Cars were once predominately valued in steel, glass, rubber, and aluminum. Now it’s silicon. Electronics developments drive the vehicles of today and tomorrow.
Telematics technology is advancing rapidly, so that communications both to and from vehicles can lead to safer, more efficient driving.
As people become more reliant on their smart phones and other devices, vehicle manufacturers are finding it necessary to make the in-car experience a seamless extension. Even to the point of working toward self-driving cars.
According to Sandy Munro, who heads up engineering consultancy Munro & Associates, BMW spent approximately $2.8-billion on developing the i3.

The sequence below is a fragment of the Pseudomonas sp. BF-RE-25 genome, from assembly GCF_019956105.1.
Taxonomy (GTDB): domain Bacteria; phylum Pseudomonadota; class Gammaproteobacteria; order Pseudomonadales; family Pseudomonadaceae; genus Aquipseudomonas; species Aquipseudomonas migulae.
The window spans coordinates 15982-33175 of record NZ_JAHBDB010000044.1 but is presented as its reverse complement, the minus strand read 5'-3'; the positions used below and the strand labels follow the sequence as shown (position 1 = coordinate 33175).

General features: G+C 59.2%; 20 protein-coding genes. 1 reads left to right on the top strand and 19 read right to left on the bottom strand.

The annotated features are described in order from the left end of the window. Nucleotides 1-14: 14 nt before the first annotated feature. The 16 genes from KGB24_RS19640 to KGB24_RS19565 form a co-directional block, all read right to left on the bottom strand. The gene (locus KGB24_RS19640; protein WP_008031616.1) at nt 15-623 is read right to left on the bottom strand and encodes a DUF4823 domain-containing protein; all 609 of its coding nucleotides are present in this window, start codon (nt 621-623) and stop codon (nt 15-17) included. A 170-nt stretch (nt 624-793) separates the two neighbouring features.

When you think “Waldorf Astoria,” you probably think about some pretty sumptuous digs.
I’ve got to believe that no one really cared a whole lot about what their vehicle was made of since the days of the polymer body panels on Saturn.